This week, My husband and I are taking a few days to enjoy the mountain scenery. While we are gone, I have asked a few people to guest blog for me, and they have happily obliged.
Today’s post is compliments of the wonderful Martin Wood. He is a medical librarian, cyclist, diabetes advocate, and type 1 diabetic (since 1981). He’s also a great blogger with some great positive posts about living with diabetes. After reading his post here, why don’t you go on over and check out his site? He blogs over at Diabetically Speaking and tweets under the name of @woodonwheels.
Thank you so very much for blogging for me today, Martin! You are awesome!
As serious as diabetes is, sometimes I have to have a little fun at its expense. One of the go-to laughs I have with diabetes is joking around with people when they ask me what my pump is. Before telling them the real story, of course. Some of my favorite jokes about my insulin pump include:
- I’m a doctor. It’s my pager. I have it wired under my clothes just in case I’m somewhere loud and don’t hear it, it will give me a slight electric shock to notify me of an emergency.
- Actually I’m wired for sound, and will be presenting my research on winged monkeys right here at the top of the hour. NOTE: This one is especially fun if you’re somewhere out of the ordinary for a presentation, like on public transportation.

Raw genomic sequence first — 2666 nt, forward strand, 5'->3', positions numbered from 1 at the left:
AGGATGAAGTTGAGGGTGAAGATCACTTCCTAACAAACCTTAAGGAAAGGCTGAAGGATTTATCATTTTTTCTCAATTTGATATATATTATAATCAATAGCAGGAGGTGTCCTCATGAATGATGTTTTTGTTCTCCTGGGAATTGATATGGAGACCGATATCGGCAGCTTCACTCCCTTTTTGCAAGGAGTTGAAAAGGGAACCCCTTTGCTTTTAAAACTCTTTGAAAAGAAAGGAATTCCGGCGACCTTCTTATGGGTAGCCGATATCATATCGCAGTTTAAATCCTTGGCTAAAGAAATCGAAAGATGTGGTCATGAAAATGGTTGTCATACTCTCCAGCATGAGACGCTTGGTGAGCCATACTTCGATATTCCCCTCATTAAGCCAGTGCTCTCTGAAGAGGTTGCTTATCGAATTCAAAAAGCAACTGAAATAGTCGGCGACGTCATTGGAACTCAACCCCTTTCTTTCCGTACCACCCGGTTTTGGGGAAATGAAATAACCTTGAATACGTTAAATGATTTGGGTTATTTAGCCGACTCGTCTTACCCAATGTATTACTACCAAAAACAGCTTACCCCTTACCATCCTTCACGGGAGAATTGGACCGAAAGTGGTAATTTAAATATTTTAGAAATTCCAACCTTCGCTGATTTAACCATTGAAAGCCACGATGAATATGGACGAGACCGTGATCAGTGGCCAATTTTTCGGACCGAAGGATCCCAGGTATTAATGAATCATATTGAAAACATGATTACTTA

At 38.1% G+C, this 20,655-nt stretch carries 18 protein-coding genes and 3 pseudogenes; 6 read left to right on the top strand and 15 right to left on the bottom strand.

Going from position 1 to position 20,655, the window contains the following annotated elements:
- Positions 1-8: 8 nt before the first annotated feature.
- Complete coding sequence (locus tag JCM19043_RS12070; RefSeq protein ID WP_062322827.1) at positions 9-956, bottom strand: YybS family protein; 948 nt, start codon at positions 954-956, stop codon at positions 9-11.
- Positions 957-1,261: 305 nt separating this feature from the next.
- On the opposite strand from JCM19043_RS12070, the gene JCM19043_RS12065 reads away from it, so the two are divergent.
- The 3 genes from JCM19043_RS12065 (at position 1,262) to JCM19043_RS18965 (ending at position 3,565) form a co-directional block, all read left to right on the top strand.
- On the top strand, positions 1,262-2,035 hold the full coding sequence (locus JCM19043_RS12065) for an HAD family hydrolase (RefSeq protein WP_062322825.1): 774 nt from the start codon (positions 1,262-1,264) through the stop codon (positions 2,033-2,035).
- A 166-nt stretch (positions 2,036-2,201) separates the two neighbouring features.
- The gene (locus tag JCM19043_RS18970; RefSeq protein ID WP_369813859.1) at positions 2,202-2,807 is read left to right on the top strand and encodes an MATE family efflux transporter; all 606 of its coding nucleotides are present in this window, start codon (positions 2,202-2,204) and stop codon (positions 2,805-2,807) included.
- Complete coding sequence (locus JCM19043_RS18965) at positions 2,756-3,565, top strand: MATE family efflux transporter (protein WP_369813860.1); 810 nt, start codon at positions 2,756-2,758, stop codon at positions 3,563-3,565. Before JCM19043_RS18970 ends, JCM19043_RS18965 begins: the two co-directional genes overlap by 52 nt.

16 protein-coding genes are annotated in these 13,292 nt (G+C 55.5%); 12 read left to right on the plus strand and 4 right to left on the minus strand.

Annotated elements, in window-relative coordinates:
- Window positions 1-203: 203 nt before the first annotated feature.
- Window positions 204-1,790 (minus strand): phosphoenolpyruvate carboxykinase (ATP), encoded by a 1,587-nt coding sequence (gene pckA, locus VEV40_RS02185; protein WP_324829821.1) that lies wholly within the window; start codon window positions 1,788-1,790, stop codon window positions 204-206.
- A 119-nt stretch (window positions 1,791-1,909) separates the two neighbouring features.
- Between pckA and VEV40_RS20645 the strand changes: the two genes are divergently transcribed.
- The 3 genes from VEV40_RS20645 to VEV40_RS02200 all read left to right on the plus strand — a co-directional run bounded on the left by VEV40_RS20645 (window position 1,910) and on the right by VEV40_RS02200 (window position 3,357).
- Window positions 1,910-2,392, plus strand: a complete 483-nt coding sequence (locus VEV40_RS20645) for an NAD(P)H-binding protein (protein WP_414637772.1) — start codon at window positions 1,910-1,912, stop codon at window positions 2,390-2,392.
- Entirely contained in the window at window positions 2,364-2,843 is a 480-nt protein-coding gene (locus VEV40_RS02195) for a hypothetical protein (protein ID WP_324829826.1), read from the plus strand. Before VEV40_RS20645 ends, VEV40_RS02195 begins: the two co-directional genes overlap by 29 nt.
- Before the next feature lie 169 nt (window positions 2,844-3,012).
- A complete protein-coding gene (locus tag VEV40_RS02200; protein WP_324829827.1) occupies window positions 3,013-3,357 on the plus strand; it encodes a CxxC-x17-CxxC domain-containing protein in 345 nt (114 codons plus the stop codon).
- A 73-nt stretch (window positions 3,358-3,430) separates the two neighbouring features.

- I was so inspired by my Prius that I decided to become a hybrid myself. This is my battery pack.
- It’s a new kind of cell phone I’m testing, where the antenna is built into my clothes. The only problem is I have to take my pants off to answer the phone every time it rings.
- It’s a walkie talkie. (Followed by me unclipping it from my belt, holding it next to my face, and saying, “Copy that Captain 100, you are clear to hold your position.”)
The list goes on and on, and I usually pick up on something in the environment or situation I’m in to play off of. For example, I told someone in the library the other day that it was a mobile barcode reader. The point is to make it an ice breaker, so that the person I’m sharing with doesn’t feel nervous or embarrassed for asking. I want people to be comfortable with the fact that I have diabetes, because I certainly have to be. I use humor to open up an opportunity to educate and share a little bit of my world with someone who may be able to use my knowledge to help someone else, or even themselves.
We are advocates for diabetes every day just by having the disease, and certainly there are things we are more comfortable with sharing about it than others. But for the most part, I think people are curious when they see something like an insulin pump, a continuous glucose monitor, a blood test meter, insulin pens, and other tools we sometimes show a glimpse of in public. By sharing, not only are we increasing awareness, but it also helps us to live easier with diabetes ourselves.
So go ahead, have a laugh at the expense of diabetes. Make a joke about it. You can’t hurt its feelings. After a good laugh, you may be surprised to find that not only have you increased awareness and educated someone else, but your own outlook has improved as well.